Grinding or clenching the teeth at night is a very common habit, which is known to dentists and doctors as bruxism. Because bruxism happens while you’re sleeping, you have no control over this particular habit, and it can be damaging. Over the course of years, grinding or clenching can wear down the teeth.
In many cases, a dentist may prescribe a nightguard to reduce the damage to your teeth. However, in some cases, this treatment method could actually be dangerous. Why? To understand this issue, it’s helpful to know a bit about night guards for bruxism.
WHAT IS A NIGHT GUARD?
A night guard is a plastic dental appliance that fits over the top teeth. When grinding or clenching, much of the force will be transferred to the night guard instead of to the teeth. Often, deep grooves will eventually form in the night guard from the force of the grinding. The night guard prevents this same force from causing damage to the teeth. Without a nightguard, enamel can be worn down excessively, leading to tooth sensitivity. Teeth may also be chipped or cracked, requiring extensive restorative dental treatments to repair them.
WHY IS A NIGHT GUARD NOT ALWAYS A GOOD IDEA?
The problem with using a nightguard is that it only addresses the symptoms – the damage to the teeth that bruxism can cause. However, a night guard doesn’t get to the root cause of grinding the teeth. A person wearing a nightguard will usually continue to grind and clench the teeth.
There are many potential causes of teeth grinding. Very commonly, the cause is stress, and in many cases, a specific cause is never found. However, there are also many cases in which grinding the teeth at night is actually a symptom of a life-threatening illness – sleep apnea. Prescribing a nightguard to a person with sleep apnea will stop the teeth from becoming damaged, but will not address the much more serious issue of keeping the person breathing at night.
HOW ARE SLEEP APNEA AND TEETH GRINDING RELATED?
At night, when you can’t breathe, the body will automatically attempt to reopen the airway through a reflex mechanism. One of the ways that the body can do this is through grinding or clenching the teeth. This action will tend to bring the lower jaw forward and open up the airway. The grinding motion also moves the jaw from side to side, helping to create airway space.
The scientific evidence that bruxism can be a symptom of sleep apnea has come from studies that were relatively recent, and not all dentists are aware of this information yet. This is why many dentists are still prescribing night guards for bruxism without screening for sleep apnea.
DOES THIS MEAN THAT A NIGHT GUARD IS NEVER THE RIGHT TREATMENT?
Nightguards can protect the teeth from significant damage and maybe a recommended treatment for bruxism. However, those who grind or clench the teeth at night should be screened for sleep apnea before being fitted for a nightguard. Some experts actually recommend a sleep study for every bruxism patient, while others believe that a screening test is sufficient (though it should be followed by a sleep study if the screening test shows possible sleep apnea). If the patient turns out to have sleep apnea, then treatment of this disorder should take priority. If the patient doesn’t have sleep apnea, then a nightguard will most likely be the best treatment for the patient’s bruxism.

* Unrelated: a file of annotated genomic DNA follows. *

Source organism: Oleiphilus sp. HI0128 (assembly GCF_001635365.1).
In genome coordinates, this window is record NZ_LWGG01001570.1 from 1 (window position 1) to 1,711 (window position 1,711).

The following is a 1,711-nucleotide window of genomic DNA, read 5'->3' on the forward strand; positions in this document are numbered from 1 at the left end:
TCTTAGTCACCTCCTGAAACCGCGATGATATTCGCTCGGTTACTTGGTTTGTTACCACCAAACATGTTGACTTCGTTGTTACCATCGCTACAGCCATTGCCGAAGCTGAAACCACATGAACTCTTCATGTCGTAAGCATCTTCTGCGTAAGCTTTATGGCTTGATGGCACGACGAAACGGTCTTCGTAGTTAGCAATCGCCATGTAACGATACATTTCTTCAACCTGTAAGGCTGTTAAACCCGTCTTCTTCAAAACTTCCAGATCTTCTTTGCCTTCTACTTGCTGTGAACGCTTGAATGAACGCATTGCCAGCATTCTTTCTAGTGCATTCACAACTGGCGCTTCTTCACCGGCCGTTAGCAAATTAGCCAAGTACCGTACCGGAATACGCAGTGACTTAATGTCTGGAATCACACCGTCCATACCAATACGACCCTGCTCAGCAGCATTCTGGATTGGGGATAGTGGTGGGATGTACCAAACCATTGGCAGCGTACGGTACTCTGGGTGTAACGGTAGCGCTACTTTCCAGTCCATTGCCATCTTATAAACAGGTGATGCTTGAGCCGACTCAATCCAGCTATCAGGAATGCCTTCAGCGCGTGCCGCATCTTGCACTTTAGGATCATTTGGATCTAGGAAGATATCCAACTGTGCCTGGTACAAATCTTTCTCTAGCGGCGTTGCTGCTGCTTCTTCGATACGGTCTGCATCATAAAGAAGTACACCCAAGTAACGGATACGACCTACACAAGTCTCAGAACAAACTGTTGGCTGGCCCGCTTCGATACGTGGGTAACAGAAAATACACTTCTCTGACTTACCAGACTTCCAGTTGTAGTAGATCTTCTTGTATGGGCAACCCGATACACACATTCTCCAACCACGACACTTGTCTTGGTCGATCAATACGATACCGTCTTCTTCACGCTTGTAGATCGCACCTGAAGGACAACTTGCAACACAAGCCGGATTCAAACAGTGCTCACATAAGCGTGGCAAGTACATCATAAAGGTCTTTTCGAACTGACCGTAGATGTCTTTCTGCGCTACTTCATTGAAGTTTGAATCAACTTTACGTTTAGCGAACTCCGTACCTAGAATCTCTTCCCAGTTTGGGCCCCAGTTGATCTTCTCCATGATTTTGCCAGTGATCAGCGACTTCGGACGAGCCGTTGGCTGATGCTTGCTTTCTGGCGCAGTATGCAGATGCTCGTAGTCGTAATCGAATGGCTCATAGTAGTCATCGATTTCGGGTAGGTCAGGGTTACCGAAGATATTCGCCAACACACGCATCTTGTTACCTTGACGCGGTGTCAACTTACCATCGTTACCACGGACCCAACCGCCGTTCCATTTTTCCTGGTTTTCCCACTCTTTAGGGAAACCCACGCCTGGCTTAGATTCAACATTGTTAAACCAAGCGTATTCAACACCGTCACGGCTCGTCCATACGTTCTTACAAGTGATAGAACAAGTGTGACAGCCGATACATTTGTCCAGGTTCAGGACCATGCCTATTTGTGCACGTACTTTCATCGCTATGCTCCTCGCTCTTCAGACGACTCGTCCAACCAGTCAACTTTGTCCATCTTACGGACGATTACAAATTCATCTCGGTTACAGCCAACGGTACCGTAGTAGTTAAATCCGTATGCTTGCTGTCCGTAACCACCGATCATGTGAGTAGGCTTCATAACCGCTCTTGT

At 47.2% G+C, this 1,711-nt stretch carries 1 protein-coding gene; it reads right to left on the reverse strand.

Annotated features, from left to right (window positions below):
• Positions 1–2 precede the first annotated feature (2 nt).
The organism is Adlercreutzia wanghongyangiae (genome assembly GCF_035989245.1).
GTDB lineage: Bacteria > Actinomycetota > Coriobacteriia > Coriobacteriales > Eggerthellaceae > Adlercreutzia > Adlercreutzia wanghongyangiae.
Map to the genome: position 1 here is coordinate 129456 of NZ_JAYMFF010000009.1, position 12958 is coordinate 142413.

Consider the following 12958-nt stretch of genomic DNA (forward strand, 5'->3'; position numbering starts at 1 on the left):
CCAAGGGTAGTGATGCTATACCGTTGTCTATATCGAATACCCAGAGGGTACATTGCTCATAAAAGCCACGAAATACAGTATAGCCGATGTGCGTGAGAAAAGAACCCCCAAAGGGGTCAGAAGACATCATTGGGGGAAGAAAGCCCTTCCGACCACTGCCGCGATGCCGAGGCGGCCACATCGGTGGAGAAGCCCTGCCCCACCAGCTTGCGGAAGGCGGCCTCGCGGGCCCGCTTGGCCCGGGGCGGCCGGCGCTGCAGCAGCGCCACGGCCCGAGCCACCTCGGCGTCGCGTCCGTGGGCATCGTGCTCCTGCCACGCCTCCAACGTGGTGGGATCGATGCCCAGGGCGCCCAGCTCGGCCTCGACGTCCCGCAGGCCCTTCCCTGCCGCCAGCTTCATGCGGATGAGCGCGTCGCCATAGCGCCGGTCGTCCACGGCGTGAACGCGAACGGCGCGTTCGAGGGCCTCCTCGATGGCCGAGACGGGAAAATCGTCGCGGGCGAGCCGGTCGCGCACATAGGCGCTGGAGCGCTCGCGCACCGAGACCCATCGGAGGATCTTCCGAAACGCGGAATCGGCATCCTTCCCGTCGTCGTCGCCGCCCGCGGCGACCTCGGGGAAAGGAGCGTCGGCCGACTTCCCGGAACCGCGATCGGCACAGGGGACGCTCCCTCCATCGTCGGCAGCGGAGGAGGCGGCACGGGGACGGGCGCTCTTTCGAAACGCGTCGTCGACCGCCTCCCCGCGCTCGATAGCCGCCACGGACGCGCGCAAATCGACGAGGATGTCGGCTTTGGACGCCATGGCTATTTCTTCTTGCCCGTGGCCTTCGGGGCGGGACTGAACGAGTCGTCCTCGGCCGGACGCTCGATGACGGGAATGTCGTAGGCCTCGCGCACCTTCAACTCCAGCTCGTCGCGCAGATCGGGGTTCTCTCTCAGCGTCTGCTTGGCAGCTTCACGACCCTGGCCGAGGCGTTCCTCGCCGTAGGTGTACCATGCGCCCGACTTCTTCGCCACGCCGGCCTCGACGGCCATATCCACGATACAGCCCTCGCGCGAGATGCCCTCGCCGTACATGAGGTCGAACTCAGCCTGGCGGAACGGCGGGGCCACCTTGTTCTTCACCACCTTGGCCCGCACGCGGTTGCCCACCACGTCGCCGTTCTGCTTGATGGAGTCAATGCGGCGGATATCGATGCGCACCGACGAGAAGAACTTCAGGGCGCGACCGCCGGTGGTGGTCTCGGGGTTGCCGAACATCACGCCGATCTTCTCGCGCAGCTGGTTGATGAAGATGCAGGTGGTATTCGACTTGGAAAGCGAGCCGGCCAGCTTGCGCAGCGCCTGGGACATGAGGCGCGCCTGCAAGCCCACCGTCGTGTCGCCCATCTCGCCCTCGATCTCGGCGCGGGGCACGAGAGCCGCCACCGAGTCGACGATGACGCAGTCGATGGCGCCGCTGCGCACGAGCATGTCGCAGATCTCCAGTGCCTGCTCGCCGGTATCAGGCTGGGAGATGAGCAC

HOW IS SLEEP APNEA TREATED?
The treatment for sleep apnea depends on many factors. Many patients prefer oral device treatment because it’s more comfortable and better tolerated than other forms of treatment. This consists of a small device worn in the patient’s mouth at night, to help hold the airway open. Another common treatment is a CPAP machine, which blows air into the face through a mask worn at night in order to push the airway open. When other forms of treatment have not been effective, jaw surgery can help some patients.
CAN I USE A NIGHT GUARD ALONG WITH MY SLEEP APNEA TREATMENT?
Reestablishing an open airway at night will not only improve the patient’s general health and quality of life but often will also stop or greatly reduce the grinding and clenching as well. Once the body no longer needs to push the jaw forward in order to breathe, then there will be no need for the body to activate a grinding response. In many cases, grinding will stop and a nightguard will no longer be necessary once the sleep apnea has been addressed.
In addition, many sleep apnea oral devices also address the problem of grinding. For example, mandibular advancement devices fit over the teeth to hold the lower jaw in a forward position. This also allows them to protect the teeth from the forces of grinding (if grinding still occurs).
LEARN MORE FROM A DENTIST IN MELBOURNE AREA
If you’re interested in learning more about night guards, or if you think that you may have sleep apnea, please visit our office for a consultation. After a screening test, our doctors use a convenient home sleep study for those who show possible signs of sleep apnea. Contact us today to set up your appointment.